Carnitine supplementation for preterm infants with recurrent apnoea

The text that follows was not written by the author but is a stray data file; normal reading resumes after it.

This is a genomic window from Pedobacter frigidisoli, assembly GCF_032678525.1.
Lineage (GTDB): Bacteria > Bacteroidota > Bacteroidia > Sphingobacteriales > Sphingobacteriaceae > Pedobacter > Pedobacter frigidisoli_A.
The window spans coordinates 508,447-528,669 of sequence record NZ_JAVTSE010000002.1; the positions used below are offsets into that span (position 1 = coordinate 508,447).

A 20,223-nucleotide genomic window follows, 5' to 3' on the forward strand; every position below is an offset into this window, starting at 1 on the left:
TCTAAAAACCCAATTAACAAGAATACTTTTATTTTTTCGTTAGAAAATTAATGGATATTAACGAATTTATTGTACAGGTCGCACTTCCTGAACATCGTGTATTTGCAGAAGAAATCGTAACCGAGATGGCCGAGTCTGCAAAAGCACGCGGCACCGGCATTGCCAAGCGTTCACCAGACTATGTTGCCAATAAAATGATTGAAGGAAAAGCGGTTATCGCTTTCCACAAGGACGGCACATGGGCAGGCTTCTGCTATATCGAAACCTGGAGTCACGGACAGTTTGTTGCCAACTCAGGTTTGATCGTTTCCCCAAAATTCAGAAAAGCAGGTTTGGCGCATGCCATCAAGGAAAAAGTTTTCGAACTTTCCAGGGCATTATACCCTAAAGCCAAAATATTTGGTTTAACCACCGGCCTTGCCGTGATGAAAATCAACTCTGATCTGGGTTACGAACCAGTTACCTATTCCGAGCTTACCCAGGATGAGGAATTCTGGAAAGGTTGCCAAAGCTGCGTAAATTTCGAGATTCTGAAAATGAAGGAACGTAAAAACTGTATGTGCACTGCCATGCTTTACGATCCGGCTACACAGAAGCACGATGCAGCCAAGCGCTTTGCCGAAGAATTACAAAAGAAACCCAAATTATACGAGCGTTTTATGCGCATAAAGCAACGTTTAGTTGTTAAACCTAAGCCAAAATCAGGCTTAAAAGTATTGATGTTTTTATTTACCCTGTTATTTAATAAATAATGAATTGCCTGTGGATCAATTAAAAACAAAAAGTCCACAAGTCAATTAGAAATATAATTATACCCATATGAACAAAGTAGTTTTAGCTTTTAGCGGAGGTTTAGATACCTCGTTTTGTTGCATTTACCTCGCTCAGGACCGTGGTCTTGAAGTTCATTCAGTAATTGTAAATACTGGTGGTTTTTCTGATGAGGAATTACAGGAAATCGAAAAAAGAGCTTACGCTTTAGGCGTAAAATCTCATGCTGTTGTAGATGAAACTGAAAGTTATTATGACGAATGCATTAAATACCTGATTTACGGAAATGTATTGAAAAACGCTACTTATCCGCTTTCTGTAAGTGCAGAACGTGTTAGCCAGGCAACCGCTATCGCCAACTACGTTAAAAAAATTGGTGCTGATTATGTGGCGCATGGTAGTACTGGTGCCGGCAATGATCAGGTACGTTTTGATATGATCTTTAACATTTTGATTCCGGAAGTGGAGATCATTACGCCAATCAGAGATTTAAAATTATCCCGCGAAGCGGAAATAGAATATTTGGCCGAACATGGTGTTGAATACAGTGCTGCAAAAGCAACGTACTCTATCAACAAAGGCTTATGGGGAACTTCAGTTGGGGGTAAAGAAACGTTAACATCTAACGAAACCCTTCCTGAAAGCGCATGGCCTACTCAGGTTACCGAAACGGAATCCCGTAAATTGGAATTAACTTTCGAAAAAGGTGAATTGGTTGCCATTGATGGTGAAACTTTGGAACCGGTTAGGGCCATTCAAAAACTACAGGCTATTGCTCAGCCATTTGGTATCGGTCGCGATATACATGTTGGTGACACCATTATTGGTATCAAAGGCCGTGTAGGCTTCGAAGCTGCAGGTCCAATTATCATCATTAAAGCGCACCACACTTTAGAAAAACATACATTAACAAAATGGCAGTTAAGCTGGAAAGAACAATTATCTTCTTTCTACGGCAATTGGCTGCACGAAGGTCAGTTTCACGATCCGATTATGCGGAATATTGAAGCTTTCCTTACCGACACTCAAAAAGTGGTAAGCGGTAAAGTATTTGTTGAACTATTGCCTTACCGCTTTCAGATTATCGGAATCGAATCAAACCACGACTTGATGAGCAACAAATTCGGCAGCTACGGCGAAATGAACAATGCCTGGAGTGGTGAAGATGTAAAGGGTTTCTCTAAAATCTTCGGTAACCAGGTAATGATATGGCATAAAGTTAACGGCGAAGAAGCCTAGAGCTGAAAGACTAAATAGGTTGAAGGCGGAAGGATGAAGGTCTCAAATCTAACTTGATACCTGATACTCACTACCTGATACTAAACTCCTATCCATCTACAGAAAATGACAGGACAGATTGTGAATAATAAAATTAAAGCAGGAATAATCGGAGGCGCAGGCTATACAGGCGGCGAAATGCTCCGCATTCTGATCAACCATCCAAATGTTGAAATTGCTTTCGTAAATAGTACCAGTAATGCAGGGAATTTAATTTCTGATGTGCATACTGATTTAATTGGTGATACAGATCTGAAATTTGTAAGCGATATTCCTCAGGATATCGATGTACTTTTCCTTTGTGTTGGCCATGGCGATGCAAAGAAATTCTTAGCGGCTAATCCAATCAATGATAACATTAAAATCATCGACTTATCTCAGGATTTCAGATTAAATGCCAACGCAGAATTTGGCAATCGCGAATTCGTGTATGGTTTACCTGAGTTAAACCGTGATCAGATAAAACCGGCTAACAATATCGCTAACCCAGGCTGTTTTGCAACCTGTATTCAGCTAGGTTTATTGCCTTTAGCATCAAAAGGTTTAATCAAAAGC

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BACKGROUND: Apnea of prematurity is a common problem in preterm infants in the neonatal intensive care setting (NICU), often delaying their discharge home or transfer to a step down unit. Premature infants are at increased risk of carnitine deficiency. Carnitine supplementation has been used for both prevention and treatment of apnea. OBJECTIVES: To determine whether treatment with carnitine will reduce the frequency of apnea, the duration of ventilation and the duration of hospital stay in preterm infants with recurrent apnea. SEARCH STRATEGY: Computerised searches were carried out by two reviewers independently. Searches were made of MEDLINE (1966 to May 2004), EMBASE (1980 to May 2004), CINAHL (1982-2004 June 2004,1st week), the Cochrane Central Register of Controlled Trials (CENTRAL, The Cochrane Library, Issue 2, 2004), abstracts of annual meetings of the Society for Pediatric Research (1995-2004), and contacts were made with the subject experts. SELECTION CRITERIA: Only randomized or quasi-randomized treatment trials of preterm infants with a diagnosis of recurrent apnea of prematurity were considered. Trials were included if they involved treatment with carnitine compared to placebo or no treatment, and measured at least one of the following outcomes: failure of resolution of apneas, the duration of ventilation and the duration of hospital stay. DATA COLLECTION AND ANALYSIS: Two reviewers evaluated the papers for inclusion criteria and quality. Corresponding authors were contacted for further information where needed. MAIN RESULTS: No eligible trials were identified. REVIEWERS' CONCLUSIONS: Despite the plausible rationale for the treatment of apnea of prematurity with carnitine, there are insufficient data to support its use for this indication. Further studies are needed to determine the role of this treatment in clinical practice.
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